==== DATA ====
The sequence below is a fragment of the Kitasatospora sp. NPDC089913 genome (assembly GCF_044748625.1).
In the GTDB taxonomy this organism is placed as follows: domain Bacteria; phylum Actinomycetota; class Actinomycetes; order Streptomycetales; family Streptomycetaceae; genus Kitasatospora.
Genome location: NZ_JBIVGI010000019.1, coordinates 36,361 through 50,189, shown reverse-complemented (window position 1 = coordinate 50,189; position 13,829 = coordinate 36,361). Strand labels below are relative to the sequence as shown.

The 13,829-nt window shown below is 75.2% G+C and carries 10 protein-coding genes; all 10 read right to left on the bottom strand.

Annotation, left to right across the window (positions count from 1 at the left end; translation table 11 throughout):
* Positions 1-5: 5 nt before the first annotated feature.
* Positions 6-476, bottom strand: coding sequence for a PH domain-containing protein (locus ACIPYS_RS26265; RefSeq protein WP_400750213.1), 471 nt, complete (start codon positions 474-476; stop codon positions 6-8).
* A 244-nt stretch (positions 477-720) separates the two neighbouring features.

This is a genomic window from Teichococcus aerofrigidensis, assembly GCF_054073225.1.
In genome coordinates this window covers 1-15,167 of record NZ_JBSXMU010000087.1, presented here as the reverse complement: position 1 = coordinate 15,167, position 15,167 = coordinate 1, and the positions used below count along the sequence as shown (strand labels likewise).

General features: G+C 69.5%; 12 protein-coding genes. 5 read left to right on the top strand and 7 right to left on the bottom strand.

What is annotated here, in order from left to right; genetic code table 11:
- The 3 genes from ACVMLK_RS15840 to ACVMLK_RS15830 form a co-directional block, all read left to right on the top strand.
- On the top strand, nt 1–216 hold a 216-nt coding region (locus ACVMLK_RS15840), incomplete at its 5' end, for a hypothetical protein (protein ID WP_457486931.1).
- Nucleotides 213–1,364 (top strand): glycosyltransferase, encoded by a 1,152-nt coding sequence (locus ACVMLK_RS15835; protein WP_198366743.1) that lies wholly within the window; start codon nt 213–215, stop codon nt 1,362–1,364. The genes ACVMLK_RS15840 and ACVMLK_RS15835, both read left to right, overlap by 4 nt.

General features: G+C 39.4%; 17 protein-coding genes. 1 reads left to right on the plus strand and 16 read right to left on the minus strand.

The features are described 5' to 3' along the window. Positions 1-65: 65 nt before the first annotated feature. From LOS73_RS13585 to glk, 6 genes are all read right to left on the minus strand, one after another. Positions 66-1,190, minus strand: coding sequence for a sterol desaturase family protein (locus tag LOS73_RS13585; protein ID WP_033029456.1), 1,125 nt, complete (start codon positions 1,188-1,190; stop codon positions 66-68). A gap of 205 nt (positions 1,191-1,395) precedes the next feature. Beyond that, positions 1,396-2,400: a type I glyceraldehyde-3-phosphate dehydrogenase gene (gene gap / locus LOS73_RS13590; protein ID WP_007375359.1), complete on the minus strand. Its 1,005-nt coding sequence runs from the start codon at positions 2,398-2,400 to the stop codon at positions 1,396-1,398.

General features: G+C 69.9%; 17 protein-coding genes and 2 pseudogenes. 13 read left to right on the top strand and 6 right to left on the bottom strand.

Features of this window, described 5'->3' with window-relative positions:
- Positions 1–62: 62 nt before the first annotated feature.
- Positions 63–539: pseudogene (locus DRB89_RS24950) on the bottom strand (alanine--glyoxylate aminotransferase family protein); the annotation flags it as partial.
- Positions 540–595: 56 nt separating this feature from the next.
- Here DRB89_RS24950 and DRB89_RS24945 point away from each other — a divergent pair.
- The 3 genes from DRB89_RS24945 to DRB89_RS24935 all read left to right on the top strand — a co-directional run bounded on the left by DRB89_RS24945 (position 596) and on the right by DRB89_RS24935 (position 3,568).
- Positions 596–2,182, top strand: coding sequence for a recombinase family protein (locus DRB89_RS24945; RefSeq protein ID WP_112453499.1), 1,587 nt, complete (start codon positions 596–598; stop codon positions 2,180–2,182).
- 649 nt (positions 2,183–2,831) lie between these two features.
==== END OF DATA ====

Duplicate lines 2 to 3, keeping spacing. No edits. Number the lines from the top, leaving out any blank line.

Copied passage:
In the GTDB taxonomy this organism is placed as follows: domain Bacteria; phylum Actinomycetota; class Actinomycetes; order Streptomycetales; family Streptomycetaceae; genus Kitasatospora.
Genome location: NZ_JBIVGI010000019.1, coordinates 36,361 through 50,189, shown reverse-complemented (window position 1 = coordinate 50,189; position 13,829 = coordinate 36,361). Strand labels below are relative to the sequence as shown.